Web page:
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Social vulnerability of marine resource users to extreme weather events
journal contributionposted on 2023-05-19, 08:41 authored by Marshall, NA, Tobin, RC, Marshall, PA, Gooch, M, Hobday, AJ
Knowledge of vulnerability provides the foundation for developing actions that minimize impacts and supports system views that are particularly desirable. We modified a well-established model to assess and describe the vulnerability of the two major industries dependent on the Great Barrier Reef (GBR) to extreme weather events. The modification entailed distinguishing between the properties that determine exposure, sensitivity, and adaptive capacity for both the ecological and the social components of a natural resource system. We surveyed 145 commercial fishers and 62 tourism operators following a severe tropical cyclone and a major flooding event that extensively affected the region in 2011. Exposure of these industries included direct risk to life and infrastructure and indirect risk from loss of important ecosystem services. Our study found that many commercial fishers and marine-based tourism operators were sensitive to changes in the GBR's condition and limited in their adaptive capacity. However, those with smaller businesses, higher levels of occupational identity, place attachment, formal networks, and strategic approaches also had higher levels of adaptive capacity. These results suggest that resource users with higher sensitivity to change are not necessarily the most vulnerable; sensitivity may be offset by adaptive capacity. That is, while exposure and sensitivity determine the potential impact of a climate-induced change, adaptive capacity may be a major influence on the impacts that eventuate. We empirically show that adaptive capacity is an obvious focus for climate adaptation planning.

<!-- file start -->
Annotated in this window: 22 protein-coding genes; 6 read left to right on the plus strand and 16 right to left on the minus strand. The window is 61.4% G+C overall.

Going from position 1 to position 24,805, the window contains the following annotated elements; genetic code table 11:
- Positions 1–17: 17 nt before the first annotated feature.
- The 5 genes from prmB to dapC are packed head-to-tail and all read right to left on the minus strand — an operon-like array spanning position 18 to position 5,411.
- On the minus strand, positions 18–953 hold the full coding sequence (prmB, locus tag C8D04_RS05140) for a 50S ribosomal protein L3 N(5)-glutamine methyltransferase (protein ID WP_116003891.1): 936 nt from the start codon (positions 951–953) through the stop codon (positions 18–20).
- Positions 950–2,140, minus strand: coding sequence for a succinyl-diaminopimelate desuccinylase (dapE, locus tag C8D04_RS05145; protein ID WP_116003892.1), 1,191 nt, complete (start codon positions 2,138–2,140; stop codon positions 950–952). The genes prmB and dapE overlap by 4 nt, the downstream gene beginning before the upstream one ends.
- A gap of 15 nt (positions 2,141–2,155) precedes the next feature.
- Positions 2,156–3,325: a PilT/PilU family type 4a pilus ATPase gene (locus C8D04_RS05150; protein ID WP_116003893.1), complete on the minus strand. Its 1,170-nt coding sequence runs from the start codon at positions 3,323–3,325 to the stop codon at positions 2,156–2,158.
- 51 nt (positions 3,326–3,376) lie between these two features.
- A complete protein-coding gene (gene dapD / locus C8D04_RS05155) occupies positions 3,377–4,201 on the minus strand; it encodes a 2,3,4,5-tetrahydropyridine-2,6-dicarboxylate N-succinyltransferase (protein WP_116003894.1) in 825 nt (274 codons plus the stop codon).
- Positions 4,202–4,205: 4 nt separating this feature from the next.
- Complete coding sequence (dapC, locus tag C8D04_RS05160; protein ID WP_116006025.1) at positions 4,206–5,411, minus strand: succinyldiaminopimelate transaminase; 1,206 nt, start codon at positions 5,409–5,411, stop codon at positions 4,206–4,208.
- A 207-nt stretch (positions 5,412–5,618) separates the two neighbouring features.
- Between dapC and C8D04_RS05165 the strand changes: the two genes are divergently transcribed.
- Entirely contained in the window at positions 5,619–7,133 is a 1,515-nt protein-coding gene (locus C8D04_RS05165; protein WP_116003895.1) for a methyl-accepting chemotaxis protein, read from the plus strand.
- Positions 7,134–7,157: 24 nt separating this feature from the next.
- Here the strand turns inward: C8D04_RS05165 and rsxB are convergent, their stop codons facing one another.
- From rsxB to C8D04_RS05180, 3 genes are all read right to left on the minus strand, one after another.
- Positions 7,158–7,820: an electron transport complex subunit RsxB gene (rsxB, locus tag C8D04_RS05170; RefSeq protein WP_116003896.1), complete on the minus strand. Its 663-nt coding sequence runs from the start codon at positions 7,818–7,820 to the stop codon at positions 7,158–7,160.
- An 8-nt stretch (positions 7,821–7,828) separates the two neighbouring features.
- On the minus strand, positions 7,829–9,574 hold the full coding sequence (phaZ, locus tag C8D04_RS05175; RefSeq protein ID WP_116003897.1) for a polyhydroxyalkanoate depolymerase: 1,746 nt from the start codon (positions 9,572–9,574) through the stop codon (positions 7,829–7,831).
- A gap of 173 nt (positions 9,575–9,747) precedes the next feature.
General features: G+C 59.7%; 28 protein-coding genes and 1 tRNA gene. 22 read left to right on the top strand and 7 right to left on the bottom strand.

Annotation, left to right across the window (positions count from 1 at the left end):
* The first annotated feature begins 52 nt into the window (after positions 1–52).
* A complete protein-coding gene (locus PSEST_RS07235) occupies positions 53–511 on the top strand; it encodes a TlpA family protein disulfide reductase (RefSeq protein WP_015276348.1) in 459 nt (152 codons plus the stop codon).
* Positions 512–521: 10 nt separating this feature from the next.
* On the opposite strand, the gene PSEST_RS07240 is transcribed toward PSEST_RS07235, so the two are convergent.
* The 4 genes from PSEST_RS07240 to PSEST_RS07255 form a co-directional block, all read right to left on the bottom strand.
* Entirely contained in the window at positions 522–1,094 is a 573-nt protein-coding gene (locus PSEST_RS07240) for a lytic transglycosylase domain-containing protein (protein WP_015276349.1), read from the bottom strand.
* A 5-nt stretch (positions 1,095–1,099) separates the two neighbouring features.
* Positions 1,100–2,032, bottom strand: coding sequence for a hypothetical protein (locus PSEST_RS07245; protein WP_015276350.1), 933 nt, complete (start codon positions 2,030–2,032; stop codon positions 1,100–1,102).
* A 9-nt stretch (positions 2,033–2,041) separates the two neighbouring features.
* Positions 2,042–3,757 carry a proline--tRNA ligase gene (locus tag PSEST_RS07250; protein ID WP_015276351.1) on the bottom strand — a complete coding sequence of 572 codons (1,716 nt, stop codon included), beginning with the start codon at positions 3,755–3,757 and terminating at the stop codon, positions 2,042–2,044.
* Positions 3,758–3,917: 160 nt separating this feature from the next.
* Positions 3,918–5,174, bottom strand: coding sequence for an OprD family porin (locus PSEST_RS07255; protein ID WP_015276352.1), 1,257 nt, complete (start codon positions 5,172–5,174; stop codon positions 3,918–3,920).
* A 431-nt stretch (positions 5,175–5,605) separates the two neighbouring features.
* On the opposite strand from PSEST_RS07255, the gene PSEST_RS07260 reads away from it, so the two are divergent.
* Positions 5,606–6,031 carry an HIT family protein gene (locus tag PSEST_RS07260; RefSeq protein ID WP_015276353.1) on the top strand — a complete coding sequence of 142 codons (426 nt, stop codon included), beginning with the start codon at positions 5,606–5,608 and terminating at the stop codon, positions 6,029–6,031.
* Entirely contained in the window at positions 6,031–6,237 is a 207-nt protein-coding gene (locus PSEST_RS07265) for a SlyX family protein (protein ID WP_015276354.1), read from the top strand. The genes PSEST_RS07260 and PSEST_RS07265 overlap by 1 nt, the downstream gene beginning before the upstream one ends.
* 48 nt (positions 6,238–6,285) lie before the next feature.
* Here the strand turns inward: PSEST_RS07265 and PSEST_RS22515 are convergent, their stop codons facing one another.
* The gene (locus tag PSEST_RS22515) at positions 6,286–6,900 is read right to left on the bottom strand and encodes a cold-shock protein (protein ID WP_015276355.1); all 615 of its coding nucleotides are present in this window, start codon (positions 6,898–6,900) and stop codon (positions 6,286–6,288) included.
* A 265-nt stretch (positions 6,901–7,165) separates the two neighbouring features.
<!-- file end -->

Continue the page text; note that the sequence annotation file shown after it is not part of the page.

Department/SchoolInstitute for Marine and Antarctic Studies
Place of publication175 Fifth Ave, New York, USA, Ny, 10010
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